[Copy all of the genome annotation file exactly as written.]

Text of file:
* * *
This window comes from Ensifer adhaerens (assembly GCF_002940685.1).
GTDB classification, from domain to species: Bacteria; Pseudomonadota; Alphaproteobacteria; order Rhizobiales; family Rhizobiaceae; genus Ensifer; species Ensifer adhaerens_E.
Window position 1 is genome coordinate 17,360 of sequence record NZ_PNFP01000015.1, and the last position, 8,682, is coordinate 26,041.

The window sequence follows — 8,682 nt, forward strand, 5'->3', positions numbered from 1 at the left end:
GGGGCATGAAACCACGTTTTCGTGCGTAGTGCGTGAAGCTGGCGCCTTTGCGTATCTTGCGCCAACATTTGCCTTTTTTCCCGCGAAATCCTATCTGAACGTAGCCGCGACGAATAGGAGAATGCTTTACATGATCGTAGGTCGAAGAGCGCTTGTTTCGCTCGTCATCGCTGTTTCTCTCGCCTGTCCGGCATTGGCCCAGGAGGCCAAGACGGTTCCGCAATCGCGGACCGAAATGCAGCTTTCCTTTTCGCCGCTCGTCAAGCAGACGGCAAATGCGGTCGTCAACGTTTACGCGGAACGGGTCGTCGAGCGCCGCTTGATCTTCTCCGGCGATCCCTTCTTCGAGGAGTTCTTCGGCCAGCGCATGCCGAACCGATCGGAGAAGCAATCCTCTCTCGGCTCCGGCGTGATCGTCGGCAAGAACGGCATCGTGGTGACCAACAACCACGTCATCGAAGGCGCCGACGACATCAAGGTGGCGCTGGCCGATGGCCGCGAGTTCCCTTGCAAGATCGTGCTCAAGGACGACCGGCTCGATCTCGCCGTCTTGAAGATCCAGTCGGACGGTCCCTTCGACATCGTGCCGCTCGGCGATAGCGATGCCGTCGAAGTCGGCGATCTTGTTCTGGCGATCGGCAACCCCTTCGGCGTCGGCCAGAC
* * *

This window comes from Ensifer adhaerens (assembly GCF_002940685.1).
GTDB classification, from domain to species: Bacteria; Pseudomonadota; Alphaproteobacteria; order Rhizobiales; family Rhizobiaceae; genus Ensifer; species Ensifer adhaerens_E.
Window position 1 is genome coordinate 17,360 of sequence record NZ_PNFP01000015.1, and the last position, 8,682, is coordinate 26,041.

The window sequence follows — 8,682 nt, forward strand, 5'->3', positions numbered from 1 at the left end:
GGGGCATGAAACCACGTTTTCGTGCGTAGTGCGTGAAGCTGGCGCCTTTGCGTATCTTGCGCCAACATTTGCCTTTTTTCCCGCGAAATCCTATCTGAACGTAGCCGCGACGAATAGGAGAATGCTTTACATGATCGTAGGTCGAAGAGCGCTTGTTTCGCTCGTCATCGCTGTTTCTCTCGCCTGTCCGGCATTGGCCCAGGAGGCCAAGACGGTTCCGCAATCGCGGACCGAAATGCAGCTTTCCTTTTCGCCGCTCGTCAAGCAGACGGCAAATGCGGTCGTCAACGTTTACGCGGAACGGGTCGTCGAGCGCCGCTTGATCTTCTCCGGCGATCCCTTCTTCGAGGAGTTCTTCGGCCAGCGCATGCCGAACCGATCGGAGAAGCAATCCTCTCTCGGCTCCGGCGTGATCGTCGGCAAGAACGGCATCGTGGTGACCAACAACCACGTCATCGAAGGCGCCGACGACATCAAGGTGGCGCTGGCCGATGGCCGCGAGTTCCCTTGCAAGATCGTGCTCAAGGACGACCGGCTCGATCTCGCCGTCTTGAAGATCCAGTCGGACGGTCCCTTCGACATCGTGCCGCTCGGCGATAGCGATGCCGTCGAAGTCGGCGATCTTGTTCTGGCGATCGGCAACCCCTTCGGCGTCGGCCAGAC